In our experiments we added HOCl-modified serum albumin directly into cell culture media. Viral infection assays in cell culture have the advantage that cell culture ingredients such as (i) antioxidants present in fetal calf serum or (ii) free amino acids like methionine or cysteine present in cell culture medium at 0.2 M are present during the test period. In addition, the mHSA samples produced with low amounts of HOCl showed no inhibitory effect indicating that potential traces of taurine or HOCl are not contributing to the inhibitory effect. We also tested our inhibitor in three different neutralization assays using three different cell types (HeLa, GHOST and TZM-bl) which are well established as host cells, widely used in the HIV literature. Since virus is neutralized under all these different cell culture conditions, all the cell culture ingredients will not suppress the antiviral activity of mHSA. Preincubation of cells with mHSA also had no suppressive effect, showing that mHSA is not non-specifically adsorbed by the cells or their different membrane components. Moreover, the normal growth of other viruses like yellow fever and dengue-2 virus in cell cultures, over a period of up to 9 days, containing mHSA  indicates that mHSA has no unspecific overall neutralizing activity or toxic activity that inhibits cellular growth and more especially viral production. We have also tested mHSA in other sensitive cell culture systems (Plasmodium falciparum growth in erythrocytes, Lassa-, Marburg-, SARS virus growth) over a time period of 14 days (data not shown). In all these cell culture experiments we observed no inhibitory effect on pathogen growth indicating that mHSA in not a cellular toxin per se.
The data implicate that mHSA, or a well defined structure thereof, might be applicable as a drug against viral infection, and that the inoculation of mHSA into infected individuals might overcome adaptive immune tolerance. As was shown in animals, the active immunization of rats with Freund's adjuvant together with a high dose of chlorinated autoantigen induced an immune response against the HOCl-modified protein . Induction of autoantibody might be a risk factor in the direct application of HOCl-modified proteins into body fluids but seems to be no major problem when applied as a topical microbicide. On the other hand, serum albumin is an important carrier for drugs and enzymes. In particular the transport of the enzyme MPO across the endothelial barrier depends on a specific interaction between HSA and MPO . The HSA-binding epitope on MPO was identified as a short linear region (aa 425-454), causing high-affinity binding to HSA. The very close proximity of HSA and MPO implicates that HSA might be highly susceptible for MPO-dependent modifications. This also suggests that MPO-modified serum albumin is a common self antigen and therefore might be tolerated by the immune system.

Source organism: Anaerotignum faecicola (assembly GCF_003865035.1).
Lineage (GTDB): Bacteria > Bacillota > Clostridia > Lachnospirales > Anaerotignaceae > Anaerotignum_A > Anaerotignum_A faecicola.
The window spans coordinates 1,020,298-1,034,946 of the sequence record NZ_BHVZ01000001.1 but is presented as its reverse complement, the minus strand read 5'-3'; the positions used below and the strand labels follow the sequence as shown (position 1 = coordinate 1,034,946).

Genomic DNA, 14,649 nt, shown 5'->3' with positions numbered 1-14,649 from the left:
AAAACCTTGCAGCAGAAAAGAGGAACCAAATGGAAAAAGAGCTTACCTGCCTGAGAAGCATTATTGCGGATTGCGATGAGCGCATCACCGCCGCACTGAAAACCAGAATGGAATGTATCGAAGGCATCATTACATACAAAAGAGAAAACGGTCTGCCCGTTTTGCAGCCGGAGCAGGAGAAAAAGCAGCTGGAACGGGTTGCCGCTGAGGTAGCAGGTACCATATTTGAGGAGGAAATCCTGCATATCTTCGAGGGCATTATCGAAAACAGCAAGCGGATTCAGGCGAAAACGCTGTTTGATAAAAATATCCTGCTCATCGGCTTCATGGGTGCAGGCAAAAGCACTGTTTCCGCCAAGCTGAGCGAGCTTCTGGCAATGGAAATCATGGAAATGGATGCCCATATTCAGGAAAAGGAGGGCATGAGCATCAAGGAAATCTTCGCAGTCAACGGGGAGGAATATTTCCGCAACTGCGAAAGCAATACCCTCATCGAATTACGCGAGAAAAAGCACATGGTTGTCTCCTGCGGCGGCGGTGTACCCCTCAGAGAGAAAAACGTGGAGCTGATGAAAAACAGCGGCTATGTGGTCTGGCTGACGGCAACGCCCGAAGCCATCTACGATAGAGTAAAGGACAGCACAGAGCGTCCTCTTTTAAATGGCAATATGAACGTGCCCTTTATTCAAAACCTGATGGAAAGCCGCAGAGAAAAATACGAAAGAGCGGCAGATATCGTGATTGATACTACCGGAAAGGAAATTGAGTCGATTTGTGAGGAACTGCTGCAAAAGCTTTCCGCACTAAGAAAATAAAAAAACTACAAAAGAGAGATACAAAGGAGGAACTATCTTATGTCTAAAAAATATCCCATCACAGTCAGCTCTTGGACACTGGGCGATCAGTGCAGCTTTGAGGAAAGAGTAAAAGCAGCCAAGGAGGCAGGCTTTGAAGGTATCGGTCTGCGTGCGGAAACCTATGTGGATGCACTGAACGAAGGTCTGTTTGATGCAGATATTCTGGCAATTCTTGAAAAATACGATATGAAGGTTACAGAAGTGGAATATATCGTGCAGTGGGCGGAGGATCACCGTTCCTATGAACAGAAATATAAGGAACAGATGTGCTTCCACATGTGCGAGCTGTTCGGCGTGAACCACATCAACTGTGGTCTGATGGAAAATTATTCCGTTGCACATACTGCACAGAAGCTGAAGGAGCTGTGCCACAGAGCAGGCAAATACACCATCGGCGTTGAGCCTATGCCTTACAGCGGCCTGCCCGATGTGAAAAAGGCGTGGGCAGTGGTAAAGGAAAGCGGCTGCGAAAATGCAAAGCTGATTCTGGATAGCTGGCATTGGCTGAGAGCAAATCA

It is known that HOCl is a powerful oxidant and modifications of protein structure and function are well documented. In published studies, HOCl-induced modifications were analyzed after treatment of peptides or proteins with a 0.5-25-fold molar excess of HOCl [18, 29–31]. As shown by Vossmann et al.  as well as in the present study, an antiviral activity of serum albumins was observed only after treatment of serum albumin with HOCl concentrations above the molar ratio of 1:100. Using lower HOCl concentration, e.g. 1:10 or 1:50 we were unable to detect any antiviral activity in our HIV-1 infection assays. This observation is important and demonstrates that HOCl modifications, which occur under low HOCl conditions [18, 29–31] might be totally different to those induced with higher HOCl concentrations as shown here. Another minor aspect is that we have modified albumin at concentrations ≤ 1 mg protein/ml. When serum albumin was treated with HOCl at higher concentrations, as described in the literature (10 mg/ml) , we observed no inhibitory activity in our viral infection and syncytium assays (data not shown). Thus, based on our current knowledge, the antiviral activity of serum albumins was induced in diluted aqueous solution and only with a >100-fold molar excess of HOCl.